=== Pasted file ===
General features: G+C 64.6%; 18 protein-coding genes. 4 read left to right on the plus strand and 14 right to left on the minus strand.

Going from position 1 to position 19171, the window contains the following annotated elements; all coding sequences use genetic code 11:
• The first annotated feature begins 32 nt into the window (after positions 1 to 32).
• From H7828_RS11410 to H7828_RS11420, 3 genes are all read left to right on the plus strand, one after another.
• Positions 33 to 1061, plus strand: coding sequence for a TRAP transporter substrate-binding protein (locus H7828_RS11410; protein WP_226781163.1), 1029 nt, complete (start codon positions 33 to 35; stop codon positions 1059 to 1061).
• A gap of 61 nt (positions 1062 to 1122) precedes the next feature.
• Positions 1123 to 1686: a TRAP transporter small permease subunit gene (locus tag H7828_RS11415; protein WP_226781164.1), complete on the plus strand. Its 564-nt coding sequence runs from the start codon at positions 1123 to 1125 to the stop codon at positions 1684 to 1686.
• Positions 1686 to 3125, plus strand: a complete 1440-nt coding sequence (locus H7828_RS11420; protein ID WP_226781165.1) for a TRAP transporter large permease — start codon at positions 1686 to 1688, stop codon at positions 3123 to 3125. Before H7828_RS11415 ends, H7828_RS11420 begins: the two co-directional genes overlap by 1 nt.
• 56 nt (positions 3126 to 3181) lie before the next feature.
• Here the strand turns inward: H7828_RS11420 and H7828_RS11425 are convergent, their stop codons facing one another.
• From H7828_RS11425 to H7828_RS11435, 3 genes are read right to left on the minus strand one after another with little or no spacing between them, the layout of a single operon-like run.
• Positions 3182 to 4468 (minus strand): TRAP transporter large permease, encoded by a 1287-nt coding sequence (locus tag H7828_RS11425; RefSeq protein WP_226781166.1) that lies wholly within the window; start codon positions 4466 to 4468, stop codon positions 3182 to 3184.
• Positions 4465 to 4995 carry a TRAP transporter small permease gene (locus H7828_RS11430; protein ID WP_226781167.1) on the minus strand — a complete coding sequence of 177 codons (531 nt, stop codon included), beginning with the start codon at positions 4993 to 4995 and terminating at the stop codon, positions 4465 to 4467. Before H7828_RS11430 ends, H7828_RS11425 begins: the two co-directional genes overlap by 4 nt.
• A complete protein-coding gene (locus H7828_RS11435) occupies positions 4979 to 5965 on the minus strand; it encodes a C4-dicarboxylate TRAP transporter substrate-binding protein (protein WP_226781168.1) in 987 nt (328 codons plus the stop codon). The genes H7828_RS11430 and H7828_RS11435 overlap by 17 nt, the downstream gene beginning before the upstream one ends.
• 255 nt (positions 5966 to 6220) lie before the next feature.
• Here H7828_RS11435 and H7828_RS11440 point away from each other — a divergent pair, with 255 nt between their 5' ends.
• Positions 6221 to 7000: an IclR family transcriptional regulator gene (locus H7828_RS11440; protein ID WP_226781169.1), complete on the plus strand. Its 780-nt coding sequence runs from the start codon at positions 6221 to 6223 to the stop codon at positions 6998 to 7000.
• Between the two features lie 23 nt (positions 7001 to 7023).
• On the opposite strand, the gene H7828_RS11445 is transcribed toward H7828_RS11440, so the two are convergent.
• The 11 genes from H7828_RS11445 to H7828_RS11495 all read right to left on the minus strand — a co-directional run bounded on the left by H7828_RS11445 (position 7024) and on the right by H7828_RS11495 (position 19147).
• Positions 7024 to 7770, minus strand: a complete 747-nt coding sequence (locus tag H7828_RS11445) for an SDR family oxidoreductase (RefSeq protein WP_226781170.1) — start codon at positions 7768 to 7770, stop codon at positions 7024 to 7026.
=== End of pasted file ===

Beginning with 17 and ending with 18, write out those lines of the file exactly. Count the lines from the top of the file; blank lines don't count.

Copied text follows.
• Positions 6221 to 7000: an IclR family transcriptional regulator gene (locus H7828_RS11440; protein ID WP_226781169.1), complete on the plus strand. Its 780-nt coding sequence runs from the start codon at positions 6221 to 6223 to the stop codon at positions 6998 to 7000.
• Between the two features lie 23 nt (positions 7001 to 7023).